I can still remember watching the 1984 film Red Dawn on my living room floor as an 11 year old boy, liking the action and being completely engaged. It would be safer to call the film a guilty pleasure, given that it is below average on the scale of 80’s action flicks. That being said, Patrick Swayze in a political action thriller is hard to pass up. Now, almost thirty years later, we are getting something similar. Well, I guess it’s safe to say it’s not just similar, it’s identical. A young, upcoming actor stars in a political thriller with an agenda to dog on a certain nationality. In ’84, it was the Russians. Now, in the 2012 remake of Red Dawn, it’s the Koreans. What a surprise. Yes, that was sarcastic. However, this film offers some highly intelligent and unpredictable twists along the way of its 93 minute runtime. That, I’m afraid, was sarcastic as well. Try a predictable script, some highly uninspired action sequences, and a flat ending that offers viewers nothing they didn’t get in the original.
Chris Hemsworth is one of the best up and coming actors of this generation, and with talent like his, it can be expected that he would be considered for a lot of roles. This happens to be the third film of 2012 with Hemsworth having a major role. The first was the substantial, groundbreaking horror film, The Cabin in the Woods, which happens to be one my favorite movies of the year. His second performance was that of Thor in Marvel’s The Avengers, also one of my favorite films of the year. The Avengers was obviously a smashing hit, making its mark as one of the most entertaining comic book movies in the genres history, and at the box office, as it holds the number three spot on the worldwide box office, grossing just over $1.5 billion. Unlike Joseph Gordon Levitt, another up and coming star, who has had four solid movies in 2012 (The Dark Knight Rises, Premium Rush, Looper, and Lincoln), Hemsworth suffers in Red Dawn. I am not saying that Hemsworth is bad in the film. He is actually really good; probably the best aspect of the entire film. He indeed suffers, though, under the lackluster script by Carl Ellsworth and Jeremy Passmore. It goes in no unpredictable directions and contains some uninteresting dialogue. Sadly, for Hemworth’s Jed Eckhart, the script offers him to do not much more than giving want-to-be-motivating pep talks to his team of “Wolverines.” The “Wolverines” consist of Josh Peck, Adrianne Palicki, Josh Hutcherson, and more. I think it is necessary to discuss Josh Peck in this review. I had a great interest in watching Peck in this film mainly because of his involvement in a television show I used to love called Drake & Josh. His quirkiness and wit was enough to get me hooked on the show, and it became one of my favorite sitcoms on TV. Even though I do like Josh Peck, it is unavoidable to note that he is simply not good in this film. He feels weak. Like they had to beg him to take the role so that late teens, like myself, would pay for a ticket to see him. Also, Josh Hutcherson, from a really good futuristic film this year, The Hunger Games, isn’t very good in the film, nor are the two girls, Adrianne Palicki and Isabel Lucas. Jeffery Dean Morgan pops up toward the climax of the film and offers some relieving work, but not for long as his character is succumbed to some dialogue that feels so unlikely and unlikable.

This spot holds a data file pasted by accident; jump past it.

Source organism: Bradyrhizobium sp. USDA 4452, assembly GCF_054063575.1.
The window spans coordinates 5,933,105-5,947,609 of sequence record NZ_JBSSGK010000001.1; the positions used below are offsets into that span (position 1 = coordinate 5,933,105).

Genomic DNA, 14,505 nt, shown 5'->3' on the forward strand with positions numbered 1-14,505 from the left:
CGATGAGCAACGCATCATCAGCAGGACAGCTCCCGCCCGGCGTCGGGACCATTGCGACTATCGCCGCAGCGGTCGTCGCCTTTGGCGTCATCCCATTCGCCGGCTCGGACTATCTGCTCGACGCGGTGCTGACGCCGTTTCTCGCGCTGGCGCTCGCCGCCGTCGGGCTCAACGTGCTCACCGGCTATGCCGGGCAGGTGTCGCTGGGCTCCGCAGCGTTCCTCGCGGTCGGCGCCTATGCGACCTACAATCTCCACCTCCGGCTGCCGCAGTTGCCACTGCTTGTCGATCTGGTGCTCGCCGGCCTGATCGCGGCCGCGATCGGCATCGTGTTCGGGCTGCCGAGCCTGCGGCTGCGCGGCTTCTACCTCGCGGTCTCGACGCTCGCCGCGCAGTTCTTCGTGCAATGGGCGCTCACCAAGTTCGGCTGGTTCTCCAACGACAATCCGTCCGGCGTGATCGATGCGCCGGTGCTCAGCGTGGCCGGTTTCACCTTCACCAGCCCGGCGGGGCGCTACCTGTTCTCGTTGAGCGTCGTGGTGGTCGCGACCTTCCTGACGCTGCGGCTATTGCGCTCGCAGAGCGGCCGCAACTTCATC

Dan Bradley directs this film, and it seems that he isn’t quite sure what he wants to do. Sometimes the film looks okay, but other times the shaky cam becomes a bit much, and even annoying, to the film’s overall feel. Sometimes the actors aren’t quite sure what they want to do and that can’t all be credited toward them, as the director is the one that oversees it all. The music in the film sometimes increases in irrelevance and brings the film down. It’s mostly all bad here.
Something that bugged the life out of me in this film was the frequency of the “Wolverine’s” visits to town. In the original, going to the town and invading the Russian’s terrain was incredibly risky and intense business that was dealt with extreme caution. In this film, they invade the town with no hesitation, and for some reasons the Koreans never take too much notice. Also, unlike The Hunger Games, which treated murder and bloodshed, important as it may be, as a weakening and deliberate action, this film glorifies the idea of kids killing people, and it is, in some ways, disgusting. Now to talk about the Koreans. Or, as some would call them, the villains of the film. Sure, it is implied that the Koreans are attacking the U.S. simply because they are Koreans, and that means they are bad guys in the world, which, if you think about it, is kind of offensive. However, the film’s script never capitalizes on the objective of the Korean’s invasion and what they plan to do once the hostages in America are held for a certain period of time. If they could be considered villains, they are some of the most poorly written and underdeveloped villains of the entire year.
So, in the end, Red Dawn is a sometimes offensive and all most times sloppy remake of a cult classic from the 80’s. Chris Hemsworth is a plus for the film, as is the invasion scene in the first act of the film. However, after the film picks up, it steadily falls apart. The dialogue is poor, the direction the characters go in are poor, and the final thirty seconds of the film are unsatisfying. It’s not the worst movie of the year, but it’s far from being the best.
Run Time: 93 mins
Rated: PG-13 for sequences of intense war violence and action, and for language
Starring: Chris Hemsworth, Josh Peck, Josh Hutcherson, Adrianne Palicki, Isabel Lucas, Conner Cruise, Jeffery Dean Morgan, Brett Cullen, Alyssa Diaz, and Will Yun Lee
Written by: Carl Ellsworth and Jeremy Passmore
Directed by: Dan Bradley